Difference between Agent-based and Network-based Internal Vulnerability Scanning

Technology evolution is the only constant in our lives these days. Sometimes, an existing approach can go a long way in addressing problems, while other times, a new approach needs to be adopted to get the work done.

Let’s talk about vulnerabilities; internal networks and software can be riddled with loopholes, which can expose them to breaches and data leaks, paving the way for hackers to have an easy ride. Through the process of vulnerability scanning, IT teams assess, mitigate and report security vulnerabilities that have been found in a company’s internal networks. 

To address issues of vulnerability scanning, there are two primary methods, which have continued to garner traction over the years. These methods include: 

  • Network-based
  • Agent-based 

For someone looking to implement and address internal vulnerability scanners, this is the right place for you. Read on to understand the difference between the two scanning procedures and make the right decision for your organization. 

What is a Network-based vulnerability scanner?

Network-based vulnerability scanner, in simplistic terms, is the process of identifying loopholes on a computer’s network, or IT assets, which can be exploited by hackers and threat actors. Through the implementation of this process, one can successfully identify their organization’s current risk(s). This is not where the buck stops; one can also verify the effectiveness of your systems security measures while improving internal and external defences.

Through this review, an organization is well equipped to take an extensive inventory of all systems, which includes operating systems, installed software, security patches, hardware, firewalls, anti-virus software, and much more. 

How does a Network-based vulnerability scan work?

How does a Network-based vulnerability scan work?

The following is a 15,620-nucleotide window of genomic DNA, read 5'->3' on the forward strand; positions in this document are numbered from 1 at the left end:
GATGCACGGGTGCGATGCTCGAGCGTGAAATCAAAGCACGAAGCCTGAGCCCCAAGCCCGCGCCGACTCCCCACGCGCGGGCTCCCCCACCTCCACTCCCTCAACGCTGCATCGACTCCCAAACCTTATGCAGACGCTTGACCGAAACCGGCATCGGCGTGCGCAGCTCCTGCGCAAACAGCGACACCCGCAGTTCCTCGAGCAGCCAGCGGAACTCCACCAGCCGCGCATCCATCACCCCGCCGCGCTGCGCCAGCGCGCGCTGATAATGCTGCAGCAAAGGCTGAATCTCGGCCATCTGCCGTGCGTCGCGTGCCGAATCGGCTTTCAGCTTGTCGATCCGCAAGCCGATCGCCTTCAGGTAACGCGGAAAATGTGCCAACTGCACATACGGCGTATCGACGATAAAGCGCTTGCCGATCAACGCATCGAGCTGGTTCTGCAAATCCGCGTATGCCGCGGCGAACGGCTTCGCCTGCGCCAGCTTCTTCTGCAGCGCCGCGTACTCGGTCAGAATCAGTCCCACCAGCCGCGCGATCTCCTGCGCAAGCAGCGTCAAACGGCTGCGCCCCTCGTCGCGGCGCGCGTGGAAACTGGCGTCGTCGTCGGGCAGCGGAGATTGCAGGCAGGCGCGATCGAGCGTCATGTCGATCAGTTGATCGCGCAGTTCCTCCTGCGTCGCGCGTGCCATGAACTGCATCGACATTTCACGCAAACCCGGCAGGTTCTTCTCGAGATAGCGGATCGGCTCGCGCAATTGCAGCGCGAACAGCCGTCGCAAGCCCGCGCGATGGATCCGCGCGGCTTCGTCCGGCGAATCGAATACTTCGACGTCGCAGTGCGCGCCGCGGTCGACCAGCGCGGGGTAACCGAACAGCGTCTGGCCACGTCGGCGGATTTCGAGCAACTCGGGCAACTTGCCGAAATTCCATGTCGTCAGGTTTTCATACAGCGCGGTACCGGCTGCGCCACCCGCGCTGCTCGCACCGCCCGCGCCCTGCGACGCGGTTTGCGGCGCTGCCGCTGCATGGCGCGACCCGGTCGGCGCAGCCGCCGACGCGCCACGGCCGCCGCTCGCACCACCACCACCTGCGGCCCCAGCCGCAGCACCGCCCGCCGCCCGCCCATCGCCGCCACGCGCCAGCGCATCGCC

In a nutshell, a network-based vulnerability scanner compares different OS and applications, and the vulnerabilities are checked against vulnerability databases to identify unpatched applications, which are vulnerable and need to be patched to avoid breaches. In the case of firewalls, this scan will help determine well-known ports can be exploited and further, need to be shut down or not.

Network-based vulnerability scanning can be divided into two parts: internal and external scanners

1. Internal scanners:

These types of scanners are specifically designed to expose the shortcomings of internal systems weaknesses. This way, an organization can cover a range of scenarios, which are often not scanned by external scanners. An apt example is as follows:

Suppose you are using an outdated version of a browser within your company’s laptop. Such outdated browser versions can become a trojan horse, especially, if the user is prompted to visit a malicious website. Some other weaknesses include vulnerabilities in the services or ports, like SMB services.

The ease of gaining access to internal networks will depend on how such networks are configured. In lieu of this, the first step should be to map an organization's system and further classify them based on their data and access needed.  


2. External scanners:

External vulnerability scanners, or more commonly known as, perimeter scanning, is as important as internal scanners. As the name suggests, these scanners scan vulnerabilities that the world sees largely from the outside. A few years ago, such scanners were limited to external network infrastructure, which was always in scope for hackers.

However, with advanced technology, most defence mechanisms are breached through web applications, or even through a mix of network-layer vulnerabilities. Organizations are required to keep abreast of these changes and secure their web applications from hackers and external security breaches. 


Common elements of Network-based vulnerability scanners

1. Vulnerability databases:

The database is the main crux of the vulnerability scanner tool, as it contains a list of extensive vulnerabilities and a checklist of the procedures for checking the various system vulnerabilities.

2. User configuration tools:

Users can select target systems and further identify which vulnerability checks should be run within the scanner. 

3. Scanning engines:

The scanning engine is the mind and soul of vulnerability scanners, as it sends packets to target systems. This way, the scanner is able to determine different vulnerabilities, which are reported back to users.